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Speed of Wave

  1. Jan 31, 2009 #1
    1. The problem statement, all variables and given/known data
    I do not understand the difference between v=f [tex]\lambda[/tex] and v=[tex]\sqrt{T/\mu}[/tex]
    If a string is vibrated twice the frequency but the same tension as previous. Would the speed of the wave doubled?
  2. jcsd
  3. Jan 31, 2009 #2


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    One equation relates the physical relationship of the wave - frequency, wavelength to velocity of propagation.

    The other relates the velocity to the physical properties of the transmission media Tension and mass/length to the velocity of propagation.

    Which properties can affect the speed of propagation? If you change the frequency of the wave how would you have affected the properties of the media that determine speed of propagation?
  4. Jan 31, 2009 #3
    No. Yhe wacelength would be halved.
  5. Jan 31, 2009 #4
    If the both equations are true for the string. The only way to have same tension and thus same speed but different frequency would be a different wavelength. But, that is from equation. How can I prove it or derive it? or maybe a more concrete example. Thanks.
  6. Jan 31, 2009 #5
    A train has many trucks, each L metres long. If f trucks pass per second,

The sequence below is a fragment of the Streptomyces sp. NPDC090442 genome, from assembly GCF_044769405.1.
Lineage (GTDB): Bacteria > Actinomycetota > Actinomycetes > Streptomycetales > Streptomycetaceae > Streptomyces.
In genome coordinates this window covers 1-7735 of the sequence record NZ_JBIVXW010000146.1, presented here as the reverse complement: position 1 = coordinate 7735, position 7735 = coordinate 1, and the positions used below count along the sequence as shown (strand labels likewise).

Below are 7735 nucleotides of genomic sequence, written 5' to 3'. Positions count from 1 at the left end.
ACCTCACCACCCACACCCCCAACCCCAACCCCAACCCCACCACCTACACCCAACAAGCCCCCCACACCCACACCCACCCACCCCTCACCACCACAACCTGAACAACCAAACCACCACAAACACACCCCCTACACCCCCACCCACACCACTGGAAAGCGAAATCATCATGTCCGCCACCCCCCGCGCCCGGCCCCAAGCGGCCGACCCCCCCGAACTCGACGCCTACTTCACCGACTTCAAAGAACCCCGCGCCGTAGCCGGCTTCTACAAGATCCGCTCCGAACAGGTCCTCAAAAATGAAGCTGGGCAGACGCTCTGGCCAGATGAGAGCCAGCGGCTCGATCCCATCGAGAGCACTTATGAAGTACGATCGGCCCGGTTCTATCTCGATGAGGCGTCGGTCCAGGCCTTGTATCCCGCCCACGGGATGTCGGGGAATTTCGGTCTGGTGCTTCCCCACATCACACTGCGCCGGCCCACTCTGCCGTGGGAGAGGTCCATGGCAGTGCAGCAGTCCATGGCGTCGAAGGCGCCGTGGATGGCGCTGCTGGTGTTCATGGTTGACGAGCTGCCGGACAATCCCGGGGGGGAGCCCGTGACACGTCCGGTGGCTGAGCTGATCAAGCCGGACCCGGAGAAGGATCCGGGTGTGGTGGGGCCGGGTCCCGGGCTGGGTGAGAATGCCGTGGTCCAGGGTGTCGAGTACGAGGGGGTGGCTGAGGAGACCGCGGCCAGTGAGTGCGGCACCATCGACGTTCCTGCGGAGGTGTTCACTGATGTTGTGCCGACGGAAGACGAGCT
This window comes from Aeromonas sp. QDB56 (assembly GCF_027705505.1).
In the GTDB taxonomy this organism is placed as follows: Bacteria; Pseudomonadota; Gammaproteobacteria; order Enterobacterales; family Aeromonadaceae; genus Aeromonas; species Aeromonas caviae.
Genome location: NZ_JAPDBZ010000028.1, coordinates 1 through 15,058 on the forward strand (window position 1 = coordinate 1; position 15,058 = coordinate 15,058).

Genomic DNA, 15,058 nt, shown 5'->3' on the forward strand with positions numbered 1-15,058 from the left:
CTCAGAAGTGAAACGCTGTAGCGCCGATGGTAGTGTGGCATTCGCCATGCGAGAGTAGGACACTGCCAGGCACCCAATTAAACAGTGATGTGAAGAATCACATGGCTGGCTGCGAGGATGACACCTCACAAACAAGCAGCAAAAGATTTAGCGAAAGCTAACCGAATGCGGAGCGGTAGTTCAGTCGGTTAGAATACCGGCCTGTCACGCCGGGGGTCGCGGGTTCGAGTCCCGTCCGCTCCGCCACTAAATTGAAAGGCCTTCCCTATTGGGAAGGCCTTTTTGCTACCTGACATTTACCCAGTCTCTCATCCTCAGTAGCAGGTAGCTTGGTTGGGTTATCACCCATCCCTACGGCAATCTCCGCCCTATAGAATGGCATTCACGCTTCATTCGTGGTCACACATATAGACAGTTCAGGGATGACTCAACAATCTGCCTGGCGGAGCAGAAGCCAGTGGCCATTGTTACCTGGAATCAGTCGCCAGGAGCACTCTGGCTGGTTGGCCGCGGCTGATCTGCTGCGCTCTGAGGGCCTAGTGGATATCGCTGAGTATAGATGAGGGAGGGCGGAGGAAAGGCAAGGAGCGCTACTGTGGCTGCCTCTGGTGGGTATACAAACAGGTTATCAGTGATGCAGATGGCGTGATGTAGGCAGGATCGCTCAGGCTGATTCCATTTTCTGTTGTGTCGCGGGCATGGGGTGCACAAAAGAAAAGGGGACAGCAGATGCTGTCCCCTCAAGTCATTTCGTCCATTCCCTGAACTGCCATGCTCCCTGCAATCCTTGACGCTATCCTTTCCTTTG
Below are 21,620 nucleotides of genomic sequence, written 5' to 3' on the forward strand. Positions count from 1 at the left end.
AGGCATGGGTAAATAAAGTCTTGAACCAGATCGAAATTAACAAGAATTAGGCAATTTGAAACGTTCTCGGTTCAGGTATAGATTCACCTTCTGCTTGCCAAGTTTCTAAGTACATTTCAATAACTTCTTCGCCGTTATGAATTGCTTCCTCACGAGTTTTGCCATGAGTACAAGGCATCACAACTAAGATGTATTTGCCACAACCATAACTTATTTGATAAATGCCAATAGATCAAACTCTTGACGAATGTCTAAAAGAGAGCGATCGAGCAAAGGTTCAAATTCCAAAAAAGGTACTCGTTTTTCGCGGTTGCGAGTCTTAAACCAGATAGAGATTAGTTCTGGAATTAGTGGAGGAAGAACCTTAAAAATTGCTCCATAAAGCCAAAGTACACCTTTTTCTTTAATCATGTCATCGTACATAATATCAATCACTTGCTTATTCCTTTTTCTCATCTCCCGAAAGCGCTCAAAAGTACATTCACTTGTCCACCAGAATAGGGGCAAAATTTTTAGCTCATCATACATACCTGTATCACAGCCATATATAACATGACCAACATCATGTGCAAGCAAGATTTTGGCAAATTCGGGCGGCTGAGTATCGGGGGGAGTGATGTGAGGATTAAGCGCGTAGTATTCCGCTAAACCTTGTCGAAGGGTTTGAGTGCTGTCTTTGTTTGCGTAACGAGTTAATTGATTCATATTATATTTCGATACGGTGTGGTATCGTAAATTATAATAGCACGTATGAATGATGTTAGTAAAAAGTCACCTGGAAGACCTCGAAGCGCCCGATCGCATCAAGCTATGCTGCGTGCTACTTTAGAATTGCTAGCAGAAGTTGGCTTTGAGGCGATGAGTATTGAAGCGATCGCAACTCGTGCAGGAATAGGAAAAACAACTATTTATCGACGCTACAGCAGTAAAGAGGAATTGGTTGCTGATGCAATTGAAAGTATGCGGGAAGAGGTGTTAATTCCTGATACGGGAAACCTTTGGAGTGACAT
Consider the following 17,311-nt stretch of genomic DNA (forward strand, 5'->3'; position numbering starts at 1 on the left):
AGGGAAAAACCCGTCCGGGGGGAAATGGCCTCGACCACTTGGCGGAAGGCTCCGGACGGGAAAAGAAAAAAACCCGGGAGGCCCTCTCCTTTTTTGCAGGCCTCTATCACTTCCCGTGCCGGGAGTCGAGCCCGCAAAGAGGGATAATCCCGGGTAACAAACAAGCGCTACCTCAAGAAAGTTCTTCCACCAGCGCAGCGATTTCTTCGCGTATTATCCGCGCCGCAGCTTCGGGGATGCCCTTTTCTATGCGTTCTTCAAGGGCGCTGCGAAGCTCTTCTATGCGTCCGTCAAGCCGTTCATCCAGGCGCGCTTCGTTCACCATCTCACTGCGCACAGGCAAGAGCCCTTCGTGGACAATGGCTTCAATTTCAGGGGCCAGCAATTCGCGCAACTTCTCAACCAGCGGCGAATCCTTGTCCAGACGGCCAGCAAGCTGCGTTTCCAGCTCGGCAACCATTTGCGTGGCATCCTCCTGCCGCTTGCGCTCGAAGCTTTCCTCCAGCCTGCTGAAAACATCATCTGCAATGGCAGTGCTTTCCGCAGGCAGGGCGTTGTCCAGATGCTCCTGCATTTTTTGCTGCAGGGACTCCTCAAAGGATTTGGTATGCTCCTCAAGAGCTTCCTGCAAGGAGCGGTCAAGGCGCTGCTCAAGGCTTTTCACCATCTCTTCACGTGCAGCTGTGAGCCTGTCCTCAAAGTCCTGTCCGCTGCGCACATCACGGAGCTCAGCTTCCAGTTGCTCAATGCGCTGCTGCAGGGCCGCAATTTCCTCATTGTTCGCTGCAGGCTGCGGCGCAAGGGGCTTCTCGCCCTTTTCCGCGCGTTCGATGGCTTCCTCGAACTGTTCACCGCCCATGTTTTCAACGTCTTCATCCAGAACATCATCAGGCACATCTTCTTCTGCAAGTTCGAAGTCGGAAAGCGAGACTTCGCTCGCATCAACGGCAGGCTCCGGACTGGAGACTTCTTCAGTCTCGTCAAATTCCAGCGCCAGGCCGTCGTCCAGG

how fast is the train going?
  7. Jan 31, 2009 #6
    L is wavelength and f is frequency.
    I understand this equation but I confused the two.
    In your example, if I increase f the speed will increase but it is not the case in a string.
    I am not convinced that by doubling the frequency of the vibration the speed of the wave is still the same.
  8. Jan 31, 2009 #7


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    The point is that changing the frequency changes no property of the wire, and it is the physical property of the wire that determines the speed of propagation. Namely force and mass distribution.

    The statement says Tension is the same. Same wire. Same mass per length. Same velocity of propagation.

    Hence the only thing that can change if you change frequency is λ.
  9. Feb 1, 2009 #8
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